Writing the executive summary

Updated on May 09, 2016

When you begin a new company and choose to begin with writing your strategy (rather than working on the forecast or Scoreboard), LivePlan initially skips over the executive summary and takes you to the Opportunity section. This encourages you to write the major sections of your plan document before you try to condense those details into the executive summary. Ultimately, though, you can write the plan document any order you choose — that’s what makes the plan outline so flexible.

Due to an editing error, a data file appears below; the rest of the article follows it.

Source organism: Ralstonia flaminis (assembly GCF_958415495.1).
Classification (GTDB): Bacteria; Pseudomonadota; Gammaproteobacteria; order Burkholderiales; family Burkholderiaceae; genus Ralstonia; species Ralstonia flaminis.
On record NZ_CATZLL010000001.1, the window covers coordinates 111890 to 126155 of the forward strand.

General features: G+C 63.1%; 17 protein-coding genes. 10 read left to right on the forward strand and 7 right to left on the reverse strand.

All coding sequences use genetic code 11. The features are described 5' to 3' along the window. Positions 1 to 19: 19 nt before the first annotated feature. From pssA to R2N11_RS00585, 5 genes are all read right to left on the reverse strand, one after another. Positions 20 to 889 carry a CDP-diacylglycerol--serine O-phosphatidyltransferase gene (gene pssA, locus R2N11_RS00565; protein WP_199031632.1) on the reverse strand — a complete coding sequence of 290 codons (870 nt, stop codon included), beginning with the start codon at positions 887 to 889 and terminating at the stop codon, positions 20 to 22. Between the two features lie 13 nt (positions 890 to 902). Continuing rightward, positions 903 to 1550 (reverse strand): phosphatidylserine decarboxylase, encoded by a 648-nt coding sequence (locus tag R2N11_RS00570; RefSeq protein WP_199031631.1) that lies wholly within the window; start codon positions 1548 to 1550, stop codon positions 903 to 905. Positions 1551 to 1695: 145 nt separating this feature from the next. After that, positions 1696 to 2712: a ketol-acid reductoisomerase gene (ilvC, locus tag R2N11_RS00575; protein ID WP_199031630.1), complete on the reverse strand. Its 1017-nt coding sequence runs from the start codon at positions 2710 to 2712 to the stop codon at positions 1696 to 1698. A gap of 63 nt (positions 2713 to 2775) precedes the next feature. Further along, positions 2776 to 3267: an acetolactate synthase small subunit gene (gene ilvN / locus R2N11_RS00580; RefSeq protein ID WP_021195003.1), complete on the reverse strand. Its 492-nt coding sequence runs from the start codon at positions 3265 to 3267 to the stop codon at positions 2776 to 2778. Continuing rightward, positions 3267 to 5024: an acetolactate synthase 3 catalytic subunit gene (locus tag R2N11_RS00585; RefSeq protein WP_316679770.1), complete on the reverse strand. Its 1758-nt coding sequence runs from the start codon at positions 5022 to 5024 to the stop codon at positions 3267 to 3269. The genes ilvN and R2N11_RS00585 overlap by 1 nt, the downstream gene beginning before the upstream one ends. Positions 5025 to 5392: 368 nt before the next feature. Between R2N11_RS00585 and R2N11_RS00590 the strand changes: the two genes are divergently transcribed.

There are at least two great reasons to write the executive summary last rather than first:

  1. You want to get it right. The executive summary is the most important part of your plan document, because it’s the first thing your reader sees. Getting that bank loan you’re hoping for may depend on the first impression your plan makes. So, you want the executive summary to wow your reader.
  2. It’s a summary of the plan. If you take the time to write your plan and complete you forecast, it will be much easier to go back and pick out the main points to include in the executive summary.